Judges Blocked The Trump Administration From Excluding Undocumented Immigrants From The Census Count

It was "not particularly close or complicated" that Trump violated federal law with his latest presidential order related to the census, a special three-judge panel found.

WASHINGTON — President Donald Trump violated federal law when he ordered officials to exclude undocumented immigrants from census data used to calculate how many seats in Congress each state should get, a panel of federal judges ruled on Thursday.

The decision is the latest setback to Trump's efforts to try to use the 2020 census to target undocumented immigrant communities — the US Supreme Court and a slew of lower courts previously blocked the administration's attempt at adding a citizenship question, a move that even the Census Bureau said would depress the count in immigrant communities.

A special three-judge panel appointed to hear one of several pending challenges to Trump's July order excluding undocumented immigrants from counting when congressional districts are redrawn ruled Thursday that federal law requires the Commerce Secretary to report a total count of all people living in the United States to the president. The president, in turn, is required to submit those same numbers to Congress, which are used to divide up seats in the US House of Representatives; there can't be two sets of numbers in play, the court held.

For the purposes of the census, the judges continued, undocumented immigrants living in the United States at the time of the count fall under the Constitution's requirement that all "persons" in a "State" should be included.

The opinion is 86 pages, but the judges made clear that in the end, it was not a hard call in ruling against the Trump administration.

"The merits of the parties’ dispute are not particularly close or complicated," the judges wrote in a joint opinion.

Trump's July order would exclude millions of undocumented immigrants from being counted when congressional districts are redone following the decennial census this year. The move could put some states at risk of losing representation in Congress, and Trump made it clear in the text of the order that the policy was intended to punish states with large populations of undocumented immigrants that politically also lean Democratic, such as California.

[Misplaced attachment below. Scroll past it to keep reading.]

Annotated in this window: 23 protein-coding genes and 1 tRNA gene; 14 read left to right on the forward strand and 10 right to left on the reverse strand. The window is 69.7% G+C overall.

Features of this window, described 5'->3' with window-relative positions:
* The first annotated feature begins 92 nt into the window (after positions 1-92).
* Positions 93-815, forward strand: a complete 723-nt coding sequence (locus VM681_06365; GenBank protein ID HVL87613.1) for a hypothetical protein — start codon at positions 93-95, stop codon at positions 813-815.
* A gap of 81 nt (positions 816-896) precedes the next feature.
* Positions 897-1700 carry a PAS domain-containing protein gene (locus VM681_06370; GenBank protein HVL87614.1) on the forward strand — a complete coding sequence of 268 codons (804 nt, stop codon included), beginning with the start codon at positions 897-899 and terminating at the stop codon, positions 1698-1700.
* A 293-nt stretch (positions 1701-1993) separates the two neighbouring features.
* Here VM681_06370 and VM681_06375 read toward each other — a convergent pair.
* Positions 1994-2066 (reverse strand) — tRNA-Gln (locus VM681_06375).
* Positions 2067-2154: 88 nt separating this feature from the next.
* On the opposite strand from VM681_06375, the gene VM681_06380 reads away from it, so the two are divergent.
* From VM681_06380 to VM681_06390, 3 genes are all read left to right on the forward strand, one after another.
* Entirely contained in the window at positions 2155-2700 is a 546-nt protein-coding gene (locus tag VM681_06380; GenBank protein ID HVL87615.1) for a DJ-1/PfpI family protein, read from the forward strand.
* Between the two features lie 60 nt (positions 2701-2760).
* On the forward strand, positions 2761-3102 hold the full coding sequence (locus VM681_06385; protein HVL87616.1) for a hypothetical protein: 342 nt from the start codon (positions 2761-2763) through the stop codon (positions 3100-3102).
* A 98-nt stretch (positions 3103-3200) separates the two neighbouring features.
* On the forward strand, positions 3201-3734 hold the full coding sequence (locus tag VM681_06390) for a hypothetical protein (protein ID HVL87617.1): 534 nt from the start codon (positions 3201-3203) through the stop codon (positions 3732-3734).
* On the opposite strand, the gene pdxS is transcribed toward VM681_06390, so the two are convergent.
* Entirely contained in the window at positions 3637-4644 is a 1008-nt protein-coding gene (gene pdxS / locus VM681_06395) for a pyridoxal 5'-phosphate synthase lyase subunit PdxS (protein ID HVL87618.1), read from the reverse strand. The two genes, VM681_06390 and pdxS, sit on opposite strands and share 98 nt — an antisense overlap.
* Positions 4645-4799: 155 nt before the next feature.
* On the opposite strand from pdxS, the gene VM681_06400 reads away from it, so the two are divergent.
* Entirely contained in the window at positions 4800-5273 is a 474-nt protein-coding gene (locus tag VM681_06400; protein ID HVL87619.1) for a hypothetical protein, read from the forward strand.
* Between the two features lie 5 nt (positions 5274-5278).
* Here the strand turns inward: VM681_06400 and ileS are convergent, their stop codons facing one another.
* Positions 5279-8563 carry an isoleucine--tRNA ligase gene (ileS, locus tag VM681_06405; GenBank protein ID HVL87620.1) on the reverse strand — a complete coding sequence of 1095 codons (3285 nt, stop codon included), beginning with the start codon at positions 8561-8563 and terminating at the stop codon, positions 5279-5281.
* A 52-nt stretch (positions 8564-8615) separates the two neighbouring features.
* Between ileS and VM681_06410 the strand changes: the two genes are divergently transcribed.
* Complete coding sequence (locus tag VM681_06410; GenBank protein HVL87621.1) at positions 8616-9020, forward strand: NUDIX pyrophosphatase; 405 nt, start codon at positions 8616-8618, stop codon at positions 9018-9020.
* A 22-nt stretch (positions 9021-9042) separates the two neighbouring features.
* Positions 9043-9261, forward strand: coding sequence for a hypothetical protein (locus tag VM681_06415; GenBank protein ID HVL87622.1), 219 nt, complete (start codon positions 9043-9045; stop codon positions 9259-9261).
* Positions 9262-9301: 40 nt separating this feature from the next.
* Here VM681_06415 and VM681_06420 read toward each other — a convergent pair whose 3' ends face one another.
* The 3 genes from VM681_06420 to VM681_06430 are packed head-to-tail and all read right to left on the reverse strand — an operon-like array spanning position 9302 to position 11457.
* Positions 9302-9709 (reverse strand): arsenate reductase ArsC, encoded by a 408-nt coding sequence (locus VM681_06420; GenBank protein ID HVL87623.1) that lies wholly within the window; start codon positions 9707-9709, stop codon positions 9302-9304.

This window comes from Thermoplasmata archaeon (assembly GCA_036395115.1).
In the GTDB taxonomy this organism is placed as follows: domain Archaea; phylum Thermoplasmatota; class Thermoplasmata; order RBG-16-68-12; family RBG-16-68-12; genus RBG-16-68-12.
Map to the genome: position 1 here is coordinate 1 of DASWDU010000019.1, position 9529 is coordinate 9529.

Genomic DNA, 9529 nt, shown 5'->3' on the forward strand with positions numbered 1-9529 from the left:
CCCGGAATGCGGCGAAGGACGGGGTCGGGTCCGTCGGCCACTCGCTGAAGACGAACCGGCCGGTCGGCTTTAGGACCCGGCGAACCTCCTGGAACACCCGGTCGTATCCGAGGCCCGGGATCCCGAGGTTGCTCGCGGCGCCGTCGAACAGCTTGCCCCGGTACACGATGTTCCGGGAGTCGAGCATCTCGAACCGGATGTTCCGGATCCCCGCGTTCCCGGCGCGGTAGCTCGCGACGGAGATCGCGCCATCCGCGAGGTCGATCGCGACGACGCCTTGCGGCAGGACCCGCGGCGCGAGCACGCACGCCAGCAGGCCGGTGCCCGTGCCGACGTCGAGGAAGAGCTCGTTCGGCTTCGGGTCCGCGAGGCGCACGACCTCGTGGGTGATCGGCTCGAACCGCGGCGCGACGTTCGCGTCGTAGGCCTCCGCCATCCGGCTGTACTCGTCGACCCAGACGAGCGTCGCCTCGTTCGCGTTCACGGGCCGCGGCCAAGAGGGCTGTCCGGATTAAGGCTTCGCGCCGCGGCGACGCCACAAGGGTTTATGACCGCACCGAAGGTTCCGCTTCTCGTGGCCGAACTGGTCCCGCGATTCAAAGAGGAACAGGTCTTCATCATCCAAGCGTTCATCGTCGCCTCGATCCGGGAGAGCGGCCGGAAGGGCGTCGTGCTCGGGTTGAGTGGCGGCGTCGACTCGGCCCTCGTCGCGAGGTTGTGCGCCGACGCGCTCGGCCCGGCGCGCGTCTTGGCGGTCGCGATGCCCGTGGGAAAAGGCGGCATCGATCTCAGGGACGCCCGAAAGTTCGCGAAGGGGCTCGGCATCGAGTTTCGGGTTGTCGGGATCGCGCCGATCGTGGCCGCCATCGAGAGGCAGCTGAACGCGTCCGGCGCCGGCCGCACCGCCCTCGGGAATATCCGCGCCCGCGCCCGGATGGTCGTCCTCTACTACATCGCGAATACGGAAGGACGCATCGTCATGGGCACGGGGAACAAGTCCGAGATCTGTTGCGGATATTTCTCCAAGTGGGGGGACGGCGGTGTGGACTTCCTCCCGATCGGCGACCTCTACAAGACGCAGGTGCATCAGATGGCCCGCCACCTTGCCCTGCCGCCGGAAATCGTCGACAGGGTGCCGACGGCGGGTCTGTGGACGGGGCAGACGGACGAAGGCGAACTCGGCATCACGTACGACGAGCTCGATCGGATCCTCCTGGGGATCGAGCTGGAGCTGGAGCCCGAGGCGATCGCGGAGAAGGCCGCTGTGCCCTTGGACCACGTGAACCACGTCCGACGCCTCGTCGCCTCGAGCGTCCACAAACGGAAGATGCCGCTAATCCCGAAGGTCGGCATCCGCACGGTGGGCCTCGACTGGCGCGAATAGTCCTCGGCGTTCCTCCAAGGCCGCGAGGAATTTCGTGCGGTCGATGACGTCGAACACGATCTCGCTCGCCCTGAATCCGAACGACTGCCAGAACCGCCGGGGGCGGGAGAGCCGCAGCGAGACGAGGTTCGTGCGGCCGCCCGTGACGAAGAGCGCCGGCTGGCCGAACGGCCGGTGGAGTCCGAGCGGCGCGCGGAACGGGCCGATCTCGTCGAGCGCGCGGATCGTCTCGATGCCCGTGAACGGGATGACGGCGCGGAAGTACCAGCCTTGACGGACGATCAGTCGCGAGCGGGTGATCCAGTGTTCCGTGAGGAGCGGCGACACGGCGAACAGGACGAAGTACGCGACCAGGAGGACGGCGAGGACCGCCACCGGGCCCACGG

“States adopting policies that encourage illegal aliens to enter this country and that hobble Federal efforts to enforce the immigration laws passed by the Congress should not be rewarded with greater representation in the House of Representatives,” the memo stated.

The census has historically included undocumented immigrants, a fact the judges noted in Thursday's decision.

"Throughout the Nation’s history, the figures used to determine the apportionment of Congress — in the language of the current statutes, the 'total population' and the 'whole number of persons' in each State — have included every person residing in the United States at the time of the census, whether citizen or non-citizen and whether living here with legal status or without," the judges wrote.

The court barred Commerce Secretary Wilbur Ross from including any information about citizenship status in the population numbers reported to the president at the end of the count. Although the Supreme Court blocked a citizenship question on the census form, it didn't stop the administration from trying to use other data sources to determine how many undocumented immigrants live in the United States.

The judges agreed with the challengers, which included Democratic attorneys general and the American Civil Liberties Union, that Trump's memo would have a "chilling effect" that would discourage immigrants households from participating.

"In short, the record supports a conclusion that the Presidential Memorandum has created, and is likely to create, widespread confusion among illegal aliens and others as to whether they should participate in the census, a confusion which has obvious deleterious effects on their participation rate," the judges wrote.

The panel featured two judges from the US Court of Appeals for the 2nd Circuit, Judges Richard Wesley and Peter Hall, and US District Judge Jesse Furman of New York. Federal law requires the appointment of a three-judge panel in cases that deal with how congressional districts are drawn.

New York Attorney General Letitia James, who led a coalition of Democratic attorneys general in filing one of a group of cases decided on Thursday, said in a statement, "We cannot allow the White House’s constant fearmongering and xenophobia to stop us from being counted. We urge everyone to fill out the census, if they have not already, and we will continue to take every legal action available to ensure all communities are counted, all communities are properly represented, and all communities get the federal funding they need and deserve."

A Justice Department spokesperson declined to comment.

The Trump administration is separately fighting in court over a plan to end the 2020 census early, a move that opponents charge is aimed at depressing the count in areas with large immigrant populations, which historically require more time and in-person, door-to-door resources to get an accurate tally. On Sept. 5, a federal judge in California temporarily ordered the administration to halt efforts to end the count early, and is set to decide soon whether to make that order permanent.


Updated with a response from the Justice Department.

Topics in this article

Skip to footer